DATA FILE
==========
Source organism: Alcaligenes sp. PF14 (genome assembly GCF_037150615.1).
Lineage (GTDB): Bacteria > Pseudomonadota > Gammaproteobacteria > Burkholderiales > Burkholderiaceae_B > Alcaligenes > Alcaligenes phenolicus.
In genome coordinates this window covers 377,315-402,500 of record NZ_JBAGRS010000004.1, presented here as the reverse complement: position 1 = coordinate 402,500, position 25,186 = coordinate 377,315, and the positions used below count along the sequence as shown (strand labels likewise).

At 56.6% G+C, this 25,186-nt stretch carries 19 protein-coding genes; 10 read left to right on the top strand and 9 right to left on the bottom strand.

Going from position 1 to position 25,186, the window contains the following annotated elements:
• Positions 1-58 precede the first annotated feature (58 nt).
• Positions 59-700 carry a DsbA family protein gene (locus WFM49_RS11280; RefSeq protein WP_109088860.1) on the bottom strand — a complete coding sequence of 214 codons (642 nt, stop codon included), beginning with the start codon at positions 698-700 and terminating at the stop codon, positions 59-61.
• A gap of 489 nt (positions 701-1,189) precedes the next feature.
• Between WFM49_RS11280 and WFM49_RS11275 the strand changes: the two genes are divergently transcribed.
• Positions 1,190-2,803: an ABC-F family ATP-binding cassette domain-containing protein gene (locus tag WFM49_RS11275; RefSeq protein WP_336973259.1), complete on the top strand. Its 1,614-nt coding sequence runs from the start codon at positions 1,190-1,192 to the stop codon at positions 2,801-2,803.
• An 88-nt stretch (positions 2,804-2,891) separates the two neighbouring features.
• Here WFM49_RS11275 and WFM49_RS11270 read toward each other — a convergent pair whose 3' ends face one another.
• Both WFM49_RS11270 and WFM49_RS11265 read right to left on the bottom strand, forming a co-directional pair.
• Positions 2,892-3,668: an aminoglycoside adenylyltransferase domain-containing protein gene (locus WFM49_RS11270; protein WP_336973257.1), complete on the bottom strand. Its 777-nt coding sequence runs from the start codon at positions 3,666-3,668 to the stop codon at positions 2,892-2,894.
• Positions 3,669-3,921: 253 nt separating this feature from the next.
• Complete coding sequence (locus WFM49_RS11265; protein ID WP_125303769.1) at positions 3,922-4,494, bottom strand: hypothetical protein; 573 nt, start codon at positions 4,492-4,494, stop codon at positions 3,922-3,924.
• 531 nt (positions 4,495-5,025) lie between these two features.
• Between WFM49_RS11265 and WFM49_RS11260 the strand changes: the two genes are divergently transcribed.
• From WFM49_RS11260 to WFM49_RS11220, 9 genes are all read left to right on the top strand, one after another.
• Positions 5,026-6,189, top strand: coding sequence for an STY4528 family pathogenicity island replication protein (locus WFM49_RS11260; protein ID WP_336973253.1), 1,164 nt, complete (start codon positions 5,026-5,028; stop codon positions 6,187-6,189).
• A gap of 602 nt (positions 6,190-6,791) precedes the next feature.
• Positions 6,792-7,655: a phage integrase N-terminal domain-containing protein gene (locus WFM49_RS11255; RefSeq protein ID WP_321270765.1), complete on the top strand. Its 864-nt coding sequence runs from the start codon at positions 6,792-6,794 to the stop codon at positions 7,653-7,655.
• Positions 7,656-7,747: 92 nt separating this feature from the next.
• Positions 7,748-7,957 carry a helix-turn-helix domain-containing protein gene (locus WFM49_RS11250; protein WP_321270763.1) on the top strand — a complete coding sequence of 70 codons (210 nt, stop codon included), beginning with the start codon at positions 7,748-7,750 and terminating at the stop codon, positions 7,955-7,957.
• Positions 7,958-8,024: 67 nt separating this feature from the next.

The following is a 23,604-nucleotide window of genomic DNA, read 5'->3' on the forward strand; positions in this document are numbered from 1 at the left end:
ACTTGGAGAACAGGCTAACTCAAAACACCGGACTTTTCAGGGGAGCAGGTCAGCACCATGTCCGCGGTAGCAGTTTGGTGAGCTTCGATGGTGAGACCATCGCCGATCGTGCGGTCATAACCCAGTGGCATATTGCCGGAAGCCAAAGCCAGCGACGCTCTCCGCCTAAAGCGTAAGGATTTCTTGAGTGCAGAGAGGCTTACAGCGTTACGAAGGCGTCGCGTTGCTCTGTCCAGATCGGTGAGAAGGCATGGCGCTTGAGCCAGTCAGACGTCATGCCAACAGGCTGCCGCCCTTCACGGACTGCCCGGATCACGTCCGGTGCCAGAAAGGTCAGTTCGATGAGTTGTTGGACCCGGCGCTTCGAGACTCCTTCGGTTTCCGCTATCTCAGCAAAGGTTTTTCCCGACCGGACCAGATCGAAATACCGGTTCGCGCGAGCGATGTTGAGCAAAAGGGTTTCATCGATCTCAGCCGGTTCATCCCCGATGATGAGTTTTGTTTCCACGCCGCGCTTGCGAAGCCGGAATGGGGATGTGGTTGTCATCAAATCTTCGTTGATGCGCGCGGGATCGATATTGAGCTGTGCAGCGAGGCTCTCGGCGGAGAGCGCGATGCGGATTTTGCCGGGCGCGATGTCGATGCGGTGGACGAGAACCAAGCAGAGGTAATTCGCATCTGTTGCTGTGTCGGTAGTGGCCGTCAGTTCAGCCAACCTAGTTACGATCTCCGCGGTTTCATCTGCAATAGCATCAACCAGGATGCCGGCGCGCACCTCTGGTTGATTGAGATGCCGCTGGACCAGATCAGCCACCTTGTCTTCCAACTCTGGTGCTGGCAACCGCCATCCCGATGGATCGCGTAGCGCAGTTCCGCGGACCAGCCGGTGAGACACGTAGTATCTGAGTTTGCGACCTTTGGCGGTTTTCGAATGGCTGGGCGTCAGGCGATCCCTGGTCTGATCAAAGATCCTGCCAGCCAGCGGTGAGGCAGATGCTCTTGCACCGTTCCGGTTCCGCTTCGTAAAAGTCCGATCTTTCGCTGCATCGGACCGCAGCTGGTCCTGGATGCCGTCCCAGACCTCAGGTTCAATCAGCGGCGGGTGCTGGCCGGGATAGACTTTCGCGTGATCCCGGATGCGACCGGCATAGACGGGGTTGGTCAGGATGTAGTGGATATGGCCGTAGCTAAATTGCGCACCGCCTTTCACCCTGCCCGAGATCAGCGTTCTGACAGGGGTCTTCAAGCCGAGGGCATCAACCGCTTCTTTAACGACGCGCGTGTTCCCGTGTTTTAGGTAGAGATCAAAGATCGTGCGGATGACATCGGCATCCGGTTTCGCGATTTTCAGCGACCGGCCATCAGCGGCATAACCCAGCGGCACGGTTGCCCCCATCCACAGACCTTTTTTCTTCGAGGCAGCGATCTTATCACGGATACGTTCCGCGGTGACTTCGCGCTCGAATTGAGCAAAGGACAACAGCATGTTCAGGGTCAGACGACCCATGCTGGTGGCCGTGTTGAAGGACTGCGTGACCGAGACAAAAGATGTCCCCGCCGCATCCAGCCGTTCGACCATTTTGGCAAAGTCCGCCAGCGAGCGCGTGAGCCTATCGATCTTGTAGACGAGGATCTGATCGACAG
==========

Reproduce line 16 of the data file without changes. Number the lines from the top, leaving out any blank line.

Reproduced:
• Complete coding sequence (locus WFM49_RS11265; protein ID WP_125303769.1) at positions 3,922-4,494, bottom strand: hypothetical protein; 573 nt, start codon at positions 4,492-4,494, stop codon at positions 3,922-3,924.